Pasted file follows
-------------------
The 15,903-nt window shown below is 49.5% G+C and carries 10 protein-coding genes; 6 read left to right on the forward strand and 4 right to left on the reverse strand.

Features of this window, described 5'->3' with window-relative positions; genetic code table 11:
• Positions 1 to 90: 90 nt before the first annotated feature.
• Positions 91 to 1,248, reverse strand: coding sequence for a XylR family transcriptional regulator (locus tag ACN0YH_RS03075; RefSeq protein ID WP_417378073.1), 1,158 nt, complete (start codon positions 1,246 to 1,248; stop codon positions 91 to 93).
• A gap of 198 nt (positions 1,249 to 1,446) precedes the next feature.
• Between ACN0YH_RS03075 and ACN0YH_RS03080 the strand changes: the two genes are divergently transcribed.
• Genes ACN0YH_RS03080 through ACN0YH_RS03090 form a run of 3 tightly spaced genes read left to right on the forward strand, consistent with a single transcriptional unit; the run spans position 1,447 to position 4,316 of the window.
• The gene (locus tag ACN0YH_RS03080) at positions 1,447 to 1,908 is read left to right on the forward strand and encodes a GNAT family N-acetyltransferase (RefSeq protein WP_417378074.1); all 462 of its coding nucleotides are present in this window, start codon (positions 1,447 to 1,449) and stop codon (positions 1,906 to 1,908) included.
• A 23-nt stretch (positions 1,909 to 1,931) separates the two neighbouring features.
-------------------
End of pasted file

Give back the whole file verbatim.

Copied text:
The 15,903-nt window shown below is 49.5% G+C and carries 10 protein-coding genes; 6 read left to right on the forward strand and 4 right to left on the reverse strand.

Features of this window, described 5'->3' with window-relative positions; genetic code table 11:
• Positions 1 to 90: 90 nt before the first annotated feature.
• Positions 91 to 1,248, reverse strand: coding sequence for a XylR family transcriptional regulator (locus tag ACN0YH_RS03075; RefSeq protein ID WP_417378073.1), 1,158 nt, complete (start codon positions 1,246 to 1,248; stop codon positions 91 to 93).
• A gap of 198 nt (positions 1,249 to 1,446) precedes the next feature.
• Between ACN0YH_RS03075 and ACN0YH_RS03080 the strand changes: the two genes are divergently transcribed.
• Genes ACN0YH_RS03080 through ACN0YH_RS03090 form a run of 3 tightly spaced genes read left to right on the forward strand, consistent with a single transcriptional unit; the run spans position 1,447 to position 4,316 of the window.
• The gene (locus tag ACN0YH_RS03080) at positions 1,447 to 1,908 is read left to right on the forward strand and encodes a GNAT family N-acetyltransferase (RefSeq protein WP_417378074.1); all 462 of its coding nucleotides are present in this window, start codon (positions 1,447 to 1,449) and stop codon (positions 1,906 to 1,908) included.
• A 23-nt stretch (positions 1,909 to 1,931) separates the two neighbouring features.